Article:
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Performance-enhancing drugs are substances used by athletes to improve their performances in the sports in which they engage.
As they have become more widely used and sophisticated, various organizations have banned their use for doping in sport, developed testing and enforcement procedures to prevent athletes from using these drugs, and penalized athletes caught using these drugs.
Types of performance-enhancing drugs
Although the phrase performance-enhancing drugs is typically used in reference to anabolic steroids or their precursors, world anti-doping organizations apply the term broadly. The phrase has been used to refer to several distinct classes of drugs:
- Lean mass builders are used to drive or amplify the growth of muscle and lean body mass, and sometimes to reduce body fat. This class of drugs includes anabolic steroids, beta-2 agonists, selective androgen receptor modulator SARMs and various human hormones, most notably human growth hormone, as well as some of their precursors.
- Stimulants are used by athletes to stimulate their bodies and perform at optimum level, usually to increase alertness, decrease fatigue, and/or increase aggressiveness. Examples include caffeine and amphetamines.
- Painkillers mask athletes' pain so they can continue to compete and perform beyond their usual pain thresholds. Blood pressure is increased causing the cells in the muscles to be better supplied with vital oxygen. Painkillers used by athletes range from common over-the-counter medicines such as NSAIDs (such as ibuprofen) to powerful prescription narcotics.
- Sedatives are sometimes used by athletes in sports like archery which require steady hands and precise aim, and also by athletes attempting to overcome excessive nervousness or discomfort. Alcohol, beta blockers, and marijuana are examples.
- Diuretics expel water from athletes' bodies. They are often used by athletes such as wrestlers, who need to meet weight restrictions. Many stimulants also have a secondary diuretic effect.
- Masking drugs are used to prevent the detection of other classes of drugs. These evolve as quickly as do testing methods - which is very quickly indeed - although a time-tested classic example is the use of epitestosterone, a drug with no performance-enhancing effects, to restore the testosterone/epitestosterone ratio (a common criterion in steroid testing) to normal levels after anabolic steroid supplementation.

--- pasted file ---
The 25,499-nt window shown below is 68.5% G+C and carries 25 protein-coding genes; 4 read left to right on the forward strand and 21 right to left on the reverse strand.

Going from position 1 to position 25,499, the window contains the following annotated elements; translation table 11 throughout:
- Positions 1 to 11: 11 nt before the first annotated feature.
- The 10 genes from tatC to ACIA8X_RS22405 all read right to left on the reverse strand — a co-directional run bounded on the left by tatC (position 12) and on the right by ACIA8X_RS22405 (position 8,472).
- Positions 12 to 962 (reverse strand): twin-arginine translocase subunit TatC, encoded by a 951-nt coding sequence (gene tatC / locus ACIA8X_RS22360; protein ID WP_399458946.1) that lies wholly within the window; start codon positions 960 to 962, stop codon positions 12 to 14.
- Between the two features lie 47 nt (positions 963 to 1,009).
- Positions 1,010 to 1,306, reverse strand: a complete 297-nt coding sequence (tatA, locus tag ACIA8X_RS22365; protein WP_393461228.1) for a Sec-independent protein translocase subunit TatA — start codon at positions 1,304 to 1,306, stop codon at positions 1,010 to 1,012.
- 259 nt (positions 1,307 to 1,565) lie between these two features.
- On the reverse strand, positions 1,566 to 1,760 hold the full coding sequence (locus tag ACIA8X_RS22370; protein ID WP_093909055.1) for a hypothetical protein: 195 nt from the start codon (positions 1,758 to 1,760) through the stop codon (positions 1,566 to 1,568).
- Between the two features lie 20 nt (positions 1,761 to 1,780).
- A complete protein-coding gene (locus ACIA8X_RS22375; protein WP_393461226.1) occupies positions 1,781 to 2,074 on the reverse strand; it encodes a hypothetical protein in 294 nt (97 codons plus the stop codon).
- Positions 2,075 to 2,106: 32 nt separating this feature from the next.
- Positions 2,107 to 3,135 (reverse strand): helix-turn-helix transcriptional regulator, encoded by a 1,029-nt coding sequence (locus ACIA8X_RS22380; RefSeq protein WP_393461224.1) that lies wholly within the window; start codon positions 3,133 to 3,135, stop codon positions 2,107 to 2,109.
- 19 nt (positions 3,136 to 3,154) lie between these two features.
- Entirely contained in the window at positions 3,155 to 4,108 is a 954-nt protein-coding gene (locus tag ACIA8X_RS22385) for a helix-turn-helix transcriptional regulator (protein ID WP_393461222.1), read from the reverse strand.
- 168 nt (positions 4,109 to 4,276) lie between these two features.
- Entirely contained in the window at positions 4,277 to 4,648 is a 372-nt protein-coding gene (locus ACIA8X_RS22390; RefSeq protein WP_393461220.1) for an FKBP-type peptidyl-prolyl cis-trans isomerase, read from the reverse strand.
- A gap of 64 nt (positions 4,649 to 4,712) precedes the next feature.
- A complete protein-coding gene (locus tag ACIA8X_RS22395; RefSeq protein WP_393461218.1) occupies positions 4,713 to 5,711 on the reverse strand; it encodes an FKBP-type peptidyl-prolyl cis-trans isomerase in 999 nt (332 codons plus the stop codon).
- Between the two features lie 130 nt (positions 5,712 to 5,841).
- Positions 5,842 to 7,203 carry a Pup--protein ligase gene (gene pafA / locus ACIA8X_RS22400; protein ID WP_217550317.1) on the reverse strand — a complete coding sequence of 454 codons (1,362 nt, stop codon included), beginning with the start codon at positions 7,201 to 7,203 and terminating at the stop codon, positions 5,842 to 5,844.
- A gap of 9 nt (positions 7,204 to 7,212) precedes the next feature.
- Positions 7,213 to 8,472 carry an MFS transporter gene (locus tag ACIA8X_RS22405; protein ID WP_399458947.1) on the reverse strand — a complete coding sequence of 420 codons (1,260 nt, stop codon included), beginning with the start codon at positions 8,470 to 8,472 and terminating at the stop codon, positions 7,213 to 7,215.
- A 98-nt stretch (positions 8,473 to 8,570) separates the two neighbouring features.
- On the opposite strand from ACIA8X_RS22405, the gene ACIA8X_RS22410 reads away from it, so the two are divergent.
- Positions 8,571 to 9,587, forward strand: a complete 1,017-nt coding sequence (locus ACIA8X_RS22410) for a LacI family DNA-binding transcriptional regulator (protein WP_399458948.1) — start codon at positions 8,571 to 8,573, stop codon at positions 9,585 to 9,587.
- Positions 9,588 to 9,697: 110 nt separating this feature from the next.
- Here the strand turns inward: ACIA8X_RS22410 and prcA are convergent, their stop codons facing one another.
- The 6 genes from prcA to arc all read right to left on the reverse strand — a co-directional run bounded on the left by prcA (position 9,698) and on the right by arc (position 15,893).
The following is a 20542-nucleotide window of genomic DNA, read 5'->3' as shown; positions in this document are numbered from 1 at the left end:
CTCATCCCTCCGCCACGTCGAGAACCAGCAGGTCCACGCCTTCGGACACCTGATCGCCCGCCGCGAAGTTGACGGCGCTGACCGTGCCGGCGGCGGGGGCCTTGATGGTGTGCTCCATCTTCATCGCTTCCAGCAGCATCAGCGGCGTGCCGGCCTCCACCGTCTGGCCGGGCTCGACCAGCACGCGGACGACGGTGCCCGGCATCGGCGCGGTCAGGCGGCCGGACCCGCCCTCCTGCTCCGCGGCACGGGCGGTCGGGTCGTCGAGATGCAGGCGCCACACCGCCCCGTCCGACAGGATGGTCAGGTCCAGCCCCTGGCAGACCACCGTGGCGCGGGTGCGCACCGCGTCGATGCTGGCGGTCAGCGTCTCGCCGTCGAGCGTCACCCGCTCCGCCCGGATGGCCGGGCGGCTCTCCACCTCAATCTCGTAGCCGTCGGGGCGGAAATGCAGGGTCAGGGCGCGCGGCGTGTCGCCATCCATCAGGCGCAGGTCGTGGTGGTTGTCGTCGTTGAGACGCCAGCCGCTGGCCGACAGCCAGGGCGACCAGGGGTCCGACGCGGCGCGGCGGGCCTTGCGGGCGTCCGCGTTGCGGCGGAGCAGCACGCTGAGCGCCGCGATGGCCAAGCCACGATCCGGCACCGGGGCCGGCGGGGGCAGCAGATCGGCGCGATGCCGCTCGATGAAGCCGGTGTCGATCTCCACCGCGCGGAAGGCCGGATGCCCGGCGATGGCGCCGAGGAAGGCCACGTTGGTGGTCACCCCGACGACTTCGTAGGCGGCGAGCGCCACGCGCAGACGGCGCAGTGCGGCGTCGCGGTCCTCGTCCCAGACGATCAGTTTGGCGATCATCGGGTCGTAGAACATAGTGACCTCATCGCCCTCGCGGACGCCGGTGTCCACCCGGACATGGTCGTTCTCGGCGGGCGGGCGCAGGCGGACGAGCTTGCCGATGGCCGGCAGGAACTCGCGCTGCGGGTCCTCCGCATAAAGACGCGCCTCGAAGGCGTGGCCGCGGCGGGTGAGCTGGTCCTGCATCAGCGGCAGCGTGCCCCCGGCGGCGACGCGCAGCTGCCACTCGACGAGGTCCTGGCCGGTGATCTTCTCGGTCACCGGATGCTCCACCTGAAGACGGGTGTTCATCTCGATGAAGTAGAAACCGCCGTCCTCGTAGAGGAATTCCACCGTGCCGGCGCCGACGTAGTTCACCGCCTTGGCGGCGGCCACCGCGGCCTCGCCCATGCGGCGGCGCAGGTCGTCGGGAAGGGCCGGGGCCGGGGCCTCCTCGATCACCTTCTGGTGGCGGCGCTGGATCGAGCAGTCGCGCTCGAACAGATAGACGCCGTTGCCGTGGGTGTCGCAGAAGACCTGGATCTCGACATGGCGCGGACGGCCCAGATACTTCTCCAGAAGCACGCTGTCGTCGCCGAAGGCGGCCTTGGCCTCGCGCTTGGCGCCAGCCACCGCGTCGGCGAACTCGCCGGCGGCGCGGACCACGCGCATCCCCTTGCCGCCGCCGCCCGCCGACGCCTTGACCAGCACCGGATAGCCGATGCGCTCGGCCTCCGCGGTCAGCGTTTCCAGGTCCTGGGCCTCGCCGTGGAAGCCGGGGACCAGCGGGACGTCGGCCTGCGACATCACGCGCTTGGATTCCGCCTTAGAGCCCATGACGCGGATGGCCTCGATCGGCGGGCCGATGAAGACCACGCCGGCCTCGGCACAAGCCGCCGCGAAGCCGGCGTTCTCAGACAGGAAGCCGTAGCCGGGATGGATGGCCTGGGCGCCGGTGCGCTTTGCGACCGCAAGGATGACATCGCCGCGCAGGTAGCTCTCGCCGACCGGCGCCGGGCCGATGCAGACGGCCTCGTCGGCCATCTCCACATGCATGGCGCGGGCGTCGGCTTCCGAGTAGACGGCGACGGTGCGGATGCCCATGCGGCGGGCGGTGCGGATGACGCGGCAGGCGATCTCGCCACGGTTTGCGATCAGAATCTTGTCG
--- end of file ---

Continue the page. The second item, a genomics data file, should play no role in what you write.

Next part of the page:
The classification of substances as performance-enhancing drugs is not entirely clear-cut and objective. As in other types of categorization, certain prototype performance enhancers that are universally classified as such (like anabolic steroids), whereas other substances (like vitamins and protein supplements) are virtually never classified as performance enhancers despite their significant effects on athletes' performance. As is usual with categorization, there are borderline cases; caffeine, for example, is considered a performance enhancer by some athletic authorities but not others.
Examples of performance-enhancing drugs include steroids such as cortisone, as well as natural substances such as the athlete's own blood. Using their own blood to enhance their performance, athletes perform what is known as "blood packing", that is, taking around 2 pints of blood from the body 2 weeks prior to the meet, or match that they are training for, and keeping it stored. The night before the big match, they re-inject the blood back into their bloodstream, thereby having 50% more red blood cells, and enabling them to perform better. This method of performance enhancement is almost impossible to detect, unless it is actually witnessed. After the athlete is done with his or her sport for the day, two pints are taken out once again and disposed of.
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